Objective—To evaluate day-to-day variability of serial
blood glucose concentration curves in dogs with diabetes
Design—Prospective clinical study.
Animals—10 dogs with diabetes mellitus.
Procedure—Paired 12-hour serial blood glucose concentration
curves performed during 2 consecutive days were
obtained on 3 occasions from each dog. Dogs received
the same dose of insulin and meal every 12 hours on both
days. For each pair of curves, comparison was made
between the results of days 1 and 2.
Results—Mean absolute difference (without regard
to sign) between days 1 and 2 for each parameter was
significantly > 0, disproving the hypothesis that there
is minimal day-to-day variability of serial blood glucose
concentration curves when insulin dose and meals are
kept constant. Coefficient of variation of the absolute
difference between days 1 and 2 for each parameter
ranged from 68 to 103%. Evaluation of the paired
curves led to an opposite recommendation for adjustment
of the insulin dose on day 2, compared with
day 1, on 27% of occasions. Disparity between
dosage recommendations was more pronounced
when glucose concentration nadir was < 180 mg/dL
(10 mmol/L) on 1 or both days. In this subset of
20 paired curves, an opposite recommendation for
dosage adjustment was made on 40% of occasions.
Conclusions and Clinical Relevance—There is large
day-to-day variation in parameters of serial blood glucose
concentration curves in diabetic dogs. Day-to-day
variability of serial blood glucose concentration
curves has important clinical implications, particularly
in dogs with good glycemic control. (J Am Vet Med Assoc 2003;222:317–321)
Objective—To compare beta-cell sensitivity to glucose, first-phase insulin secretion, and glucose tolerance between dogs with naturally occurring obesity of > 2 years' duration and lean dogs.
Animals—17 client-owned obese or lean dogs.
Procedures—Frequently sampled IV glucose tolerance tests were performed with minimal model analysis on 6 obese dogs and matched controls. Glucagon stimulation tests were performed on 5 obese dogs and matched controls.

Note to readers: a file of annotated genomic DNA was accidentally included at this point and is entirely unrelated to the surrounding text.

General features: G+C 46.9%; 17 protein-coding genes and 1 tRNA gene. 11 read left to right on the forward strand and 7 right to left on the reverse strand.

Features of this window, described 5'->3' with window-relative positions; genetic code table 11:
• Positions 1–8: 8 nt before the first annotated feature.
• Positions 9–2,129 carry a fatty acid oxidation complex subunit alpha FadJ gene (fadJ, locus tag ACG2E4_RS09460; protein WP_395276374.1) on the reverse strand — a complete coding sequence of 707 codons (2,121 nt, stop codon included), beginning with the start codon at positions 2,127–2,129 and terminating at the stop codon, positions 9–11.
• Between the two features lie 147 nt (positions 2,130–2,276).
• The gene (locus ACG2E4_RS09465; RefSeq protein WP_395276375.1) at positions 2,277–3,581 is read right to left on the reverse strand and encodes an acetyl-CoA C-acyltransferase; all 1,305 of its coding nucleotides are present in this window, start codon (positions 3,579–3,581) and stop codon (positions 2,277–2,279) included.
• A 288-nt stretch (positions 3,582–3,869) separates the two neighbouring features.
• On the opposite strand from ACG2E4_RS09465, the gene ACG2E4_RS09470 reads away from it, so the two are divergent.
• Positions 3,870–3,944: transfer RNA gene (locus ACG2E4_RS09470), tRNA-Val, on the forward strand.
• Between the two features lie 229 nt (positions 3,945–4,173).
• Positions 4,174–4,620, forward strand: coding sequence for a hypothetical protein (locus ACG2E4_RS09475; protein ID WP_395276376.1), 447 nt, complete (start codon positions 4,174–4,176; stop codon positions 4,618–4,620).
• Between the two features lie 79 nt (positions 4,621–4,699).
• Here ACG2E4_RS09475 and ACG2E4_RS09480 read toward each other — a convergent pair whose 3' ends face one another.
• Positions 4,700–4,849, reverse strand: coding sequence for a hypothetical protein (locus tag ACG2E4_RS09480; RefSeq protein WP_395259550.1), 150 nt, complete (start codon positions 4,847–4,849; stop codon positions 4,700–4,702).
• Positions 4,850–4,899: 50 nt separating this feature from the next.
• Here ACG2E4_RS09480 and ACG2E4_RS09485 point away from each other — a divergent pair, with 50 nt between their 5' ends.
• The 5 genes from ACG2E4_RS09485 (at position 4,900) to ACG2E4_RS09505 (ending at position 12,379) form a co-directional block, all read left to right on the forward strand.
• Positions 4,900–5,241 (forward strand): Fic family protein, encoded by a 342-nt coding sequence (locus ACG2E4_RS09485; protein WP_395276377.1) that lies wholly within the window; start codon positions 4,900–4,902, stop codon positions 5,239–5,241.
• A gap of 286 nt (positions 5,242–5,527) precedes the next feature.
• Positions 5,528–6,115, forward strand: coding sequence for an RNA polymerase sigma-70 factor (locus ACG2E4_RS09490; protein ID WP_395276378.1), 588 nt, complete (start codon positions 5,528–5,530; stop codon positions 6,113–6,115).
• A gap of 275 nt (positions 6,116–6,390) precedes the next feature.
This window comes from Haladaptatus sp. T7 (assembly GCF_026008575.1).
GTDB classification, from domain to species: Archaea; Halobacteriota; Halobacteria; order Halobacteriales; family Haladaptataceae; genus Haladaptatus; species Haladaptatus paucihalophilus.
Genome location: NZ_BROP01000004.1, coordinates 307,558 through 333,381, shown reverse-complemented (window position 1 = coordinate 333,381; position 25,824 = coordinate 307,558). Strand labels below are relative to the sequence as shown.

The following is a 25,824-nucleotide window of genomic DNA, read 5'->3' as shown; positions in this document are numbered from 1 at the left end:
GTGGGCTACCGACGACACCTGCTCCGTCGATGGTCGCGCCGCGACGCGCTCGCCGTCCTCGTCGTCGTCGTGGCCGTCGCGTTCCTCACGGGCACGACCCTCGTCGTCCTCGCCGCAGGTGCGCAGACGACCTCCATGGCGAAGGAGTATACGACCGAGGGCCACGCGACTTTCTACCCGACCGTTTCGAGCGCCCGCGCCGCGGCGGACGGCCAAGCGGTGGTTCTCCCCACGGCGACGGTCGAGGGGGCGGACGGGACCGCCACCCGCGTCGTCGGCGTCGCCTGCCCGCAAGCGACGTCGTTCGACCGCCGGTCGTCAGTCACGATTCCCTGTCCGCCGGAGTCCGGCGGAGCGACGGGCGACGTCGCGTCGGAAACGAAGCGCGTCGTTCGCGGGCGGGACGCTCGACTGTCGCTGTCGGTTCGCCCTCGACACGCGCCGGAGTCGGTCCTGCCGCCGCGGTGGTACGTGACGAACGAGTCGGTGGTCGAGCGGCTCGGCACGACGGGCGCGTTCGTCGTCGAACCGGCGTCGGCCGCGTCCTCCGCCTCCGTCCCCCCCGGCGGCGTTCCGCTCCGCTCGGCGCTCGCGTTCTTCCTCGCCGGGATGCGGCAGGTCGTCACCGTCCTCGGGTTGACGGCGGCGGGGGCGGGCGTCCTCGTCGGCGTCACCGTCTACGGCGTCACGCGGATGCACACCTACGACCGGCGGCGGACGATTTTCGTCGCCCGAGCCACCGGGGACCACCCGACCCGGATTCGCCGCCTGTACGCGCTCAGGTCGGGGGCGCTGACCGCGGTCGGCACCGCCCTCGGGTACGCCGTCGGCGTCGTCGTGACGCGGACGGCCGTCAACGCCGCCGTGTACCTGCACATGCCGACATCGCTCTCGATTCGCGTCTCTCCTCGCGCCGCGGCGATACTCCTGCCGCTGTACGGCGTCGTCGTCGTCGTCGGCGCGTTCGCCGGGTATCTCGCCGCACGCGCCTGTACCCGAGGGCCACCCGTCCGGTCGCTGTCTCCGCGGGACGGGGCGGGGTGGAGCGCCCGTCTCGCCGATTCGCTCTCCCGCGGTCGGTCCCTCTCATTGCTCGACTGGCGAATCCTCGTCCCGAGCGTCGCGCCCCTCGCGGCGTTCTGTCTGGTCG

Results—Obese dogs were half as sensitive to the effects of insulin as lean dogs. Plasma glucose concentrations after food withholding did not differ significantly between groups; plasma insulin concentrations were 3 to 4 times as great in obese as in lean dogs. Obese dogs had plasma insulin concentrations twice those of lean dogs after administration of glucose and 4 times as great after administration of glucagon. First-phase insulin secretion was greater in obese dogs.
Conclusions and Clinical Relevance—Obese dogs compensated for obesity-induced insulin resistance by secreting more insulin. First-phase insulin secretion and beta-cell glucose sensitivity were not lost despite years of obesity-induced insulin resistance and compensatory hyperinsulinemia. These findings help explain why dogs, unlike cats and humans, have not been documented to develop type 2 diabetes mellitus.
Objective—To develop a standardized meal challenge test by assessing associations between food-withheld preprandial (ie, fasting) and postprandial triglyceride concentrations, determining the most appropriate sampling time to detect the peak concentration (highest postprandial concentration), and estimating reference intervals for fasting and postprandial concentrations in healthy dogs.
Animals—12 lean healthy mixed-breed dogs.
Procedures—Dogs were fed a dry commercially available diet (fat, 31% metabolizable energy) for 3 weeks. After food was withheld for 23 to 24 hours, plasma triglyceride concentrations were measured 1 and 0.083 hours before and 1, 2, 3, 4, 5, 6, 9, and 12 hours after feeding of a standardized challenge meal (median amount eaten, 63 kcal/kg [127 kcal/kg0.75]). Correlation and agreement between concentrations at peak and other time points were assessed by use of correlation coefficients and Bland-Altman limits of agreement. Reference intervals were calculated by use of a robust method.